During the Loan Processing. You try contacting A to follow up with the interest rate and see how the loan process is progressing.  At times you would get an e-mail saying that all is fine and rates are good. In some cases this would be 2 to 3 days later.  You begin to lament the fact that during shopping process, A was much more accessible.

Fast forward to settlement day. You get to the closing table and find out that you need an extra $500 because your escrows are short. You recall A saying that they always provide worst case scenarios, erring to the high side to avoid surprises. Unfortunately the process ends with the surprise and takes you right back to the second guessing stage. This time it’s too late to realize that B’s exceptional service at 1/8 higher, may have actually saved you money in the long run.

Shopping Tips.

  • Itemized fee worksheets (aka the old good faith estimate) Get all cost sheets with interest rates the same day from everyone that you speak to. If you find someone new a few days later, you need to go back and ask them all for updates. Same if one tells you that rates have changed, good or bad. Note: It’s not mandatory that a loan officer give you any type of fee sheet, cost sheet, or GFE (good faith estimate). Don’t say yes to anyone until they can show you all costs and rate spelled out on a piece of paper. Just be aware that it’s often not worth the paper that it’s written on.
  • Lock vs Float – Make sure the loan officer explains the different procedures to you upfront. Make sure the loan officer understands your closing/settlement date. If you don’t have one, make sure you ask all the loan officers how long that rate would be good for when shopping. The longer the lock period, the more expensive the interest rate.
  • Credit scores – If you won’t allow the loan officer to pull your credit, make sure each one has a copy of your credit report.  There is more to it than just your credit score and your total debts.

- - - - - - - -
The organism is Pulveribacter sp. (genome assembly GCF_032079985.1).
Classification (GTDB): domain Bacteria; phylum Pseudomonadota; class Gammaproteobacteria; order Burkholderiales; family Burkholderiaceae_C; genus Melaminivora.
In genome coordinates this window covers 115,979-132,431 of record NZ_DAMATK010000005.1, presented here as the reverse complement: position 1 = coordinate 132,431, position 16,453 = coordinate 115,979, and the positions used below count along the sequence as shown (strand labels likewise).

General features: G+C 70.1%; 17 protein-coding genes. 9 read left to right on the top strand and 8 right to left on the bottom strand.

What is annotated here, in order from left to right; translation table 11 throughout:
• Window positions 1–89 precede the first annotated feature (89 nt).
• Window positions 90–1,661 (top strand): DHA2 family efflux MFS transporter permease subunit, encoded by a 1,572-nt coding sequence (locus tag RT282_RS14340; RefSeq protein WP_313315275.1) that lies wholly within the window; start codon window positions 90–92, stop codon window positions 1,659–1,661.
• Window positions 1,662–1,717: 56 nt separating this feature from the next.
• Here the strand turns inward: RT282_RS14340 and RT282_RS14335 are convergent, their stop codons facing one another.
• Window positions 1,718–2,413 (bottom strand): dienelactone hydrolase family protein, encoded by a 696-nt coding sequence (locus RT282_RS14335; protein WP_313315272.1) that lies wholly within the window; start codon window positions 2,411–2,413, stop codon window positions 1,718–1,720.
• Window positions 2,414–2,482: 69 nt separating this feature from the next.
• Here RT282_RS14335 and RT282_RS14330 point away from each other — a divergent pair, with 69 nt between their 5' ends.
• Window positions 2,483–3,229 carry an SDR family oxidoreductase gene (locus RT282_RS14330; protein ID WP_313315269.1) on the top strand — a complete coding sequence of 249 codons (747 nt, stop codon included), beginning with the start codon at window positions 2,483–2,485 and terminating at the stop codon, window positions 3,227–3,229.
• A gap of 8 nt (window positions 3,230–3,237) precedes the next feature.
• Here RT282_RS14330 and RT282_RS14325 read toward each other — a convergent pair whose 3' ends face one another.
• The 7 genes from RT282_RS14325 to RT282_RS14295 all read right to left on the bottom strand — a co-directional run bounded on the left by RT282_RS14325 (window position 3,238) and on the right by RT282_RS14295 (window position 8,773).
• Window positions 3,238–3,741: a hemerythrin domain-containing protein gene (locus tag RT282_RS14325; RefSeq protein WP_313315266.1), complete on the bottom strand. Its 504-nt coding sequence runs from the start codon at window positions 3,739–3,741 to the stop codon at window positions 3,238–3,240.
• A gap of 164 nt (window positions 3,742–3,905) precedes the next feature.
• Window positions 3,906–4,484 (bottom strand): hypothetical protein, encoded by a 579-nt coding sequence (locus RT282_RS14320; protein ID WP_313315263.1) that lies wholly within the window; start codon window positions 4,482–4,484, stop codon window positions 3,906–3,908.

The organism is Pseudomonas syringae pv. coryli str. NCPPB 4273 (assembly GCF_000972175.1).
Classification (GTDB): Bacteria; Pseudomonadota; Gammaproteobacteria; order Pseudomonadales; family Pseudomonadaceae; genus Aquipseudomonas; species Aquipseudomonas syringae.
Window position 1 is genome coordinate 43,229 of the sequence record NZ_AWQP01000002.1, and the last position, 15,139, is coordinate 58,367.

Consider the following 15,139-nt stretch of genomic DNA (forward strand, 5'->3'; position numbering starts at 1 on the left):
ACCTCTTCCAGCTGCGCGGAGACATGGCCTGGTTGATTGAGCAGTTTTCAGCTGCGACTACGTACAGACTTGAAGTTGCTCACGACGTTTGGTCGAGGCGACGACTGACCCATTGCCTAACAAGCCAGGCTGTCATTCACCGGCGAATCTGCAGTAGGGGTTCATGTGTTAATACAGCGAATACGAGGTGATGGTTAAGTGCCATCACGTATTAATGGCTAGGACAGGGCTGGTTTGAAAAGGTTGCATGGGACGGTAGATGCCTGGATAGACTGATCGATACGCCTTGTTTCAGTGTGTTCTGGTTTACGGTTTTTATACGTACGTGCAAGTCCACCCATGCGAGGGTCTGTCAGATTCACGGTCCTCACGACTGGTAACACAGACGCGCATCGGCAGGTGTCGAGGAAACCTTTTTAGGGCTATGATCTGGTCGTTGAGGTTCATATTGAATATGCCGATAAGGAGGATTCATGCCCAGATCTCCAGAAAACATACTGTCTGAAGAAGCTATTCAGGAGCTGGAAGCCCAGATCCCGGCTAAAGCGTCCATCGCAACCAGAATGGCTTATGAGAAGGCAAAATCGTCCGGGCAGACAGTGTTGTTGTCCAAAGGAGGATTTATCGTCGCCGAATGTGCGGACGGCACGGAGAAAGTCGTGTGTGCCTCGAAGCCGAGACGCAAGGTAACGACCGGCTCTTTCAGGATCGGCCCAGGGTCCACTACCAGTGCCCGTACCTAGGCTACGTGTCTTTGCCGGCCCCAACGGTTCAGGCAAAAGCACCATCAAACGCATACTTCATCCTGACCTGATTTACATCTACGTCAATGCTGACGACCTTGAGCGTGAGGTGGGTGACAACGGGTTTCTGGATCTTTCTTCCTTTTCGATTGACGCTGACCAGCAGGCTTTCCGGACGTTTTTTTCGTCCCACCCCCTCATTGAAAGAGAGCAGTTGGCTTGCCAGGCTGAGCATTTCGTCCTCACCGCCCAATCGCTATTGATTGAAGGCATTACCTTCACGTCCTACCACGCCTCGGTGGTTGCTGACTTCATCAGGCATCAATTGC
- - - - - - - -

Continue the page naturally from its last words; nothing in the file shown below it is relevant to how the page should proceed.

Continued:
• Be leery of specific ads or individuals that use such terms as “best interest rates”, “cheapest rates”, “lowest rates than anywhere else”, etc, etc
  • Be leery of those that state, “I guarantee”, “I promise”, “no problem”, “I am very honest”, “to be honest with you”, etc, etc. – Not that these are bad phrases all of the time, but if used often in a short period of time, could be a red flag.

Additional Tips : Don’t focus strictly on interest rate. And don’t shop based on the APR, because the APR has it’s own rules, and lenders can manipulate the APR. Just a fact.  Mostly shop interest rate and total lender’s fees when just comparing “cost sheet sheets”, “itemized fee worksheets”, “good faith estimates”. And never hesitate to ask a question. It’s not a cliche, there really are no dumb questions. A good loan officer will encourage you at the onset of your relationship to ask questions and be available as much as possible.

Final Note: What happened to C? Well it seems that C was hard to get a hold of and took days to get back with answers to your question. Even though C’s rate was the same as A’s, You weren’t interested.

Flickr Photo Credit: (Pre Edit) grendelkhan

About the Author

Jeff is a seasoned mortgage banking professional with over 18 years of experience in the industry both as a loan officer and a manager working for Infinity Home Mortgage in Cherry Hill, NJ.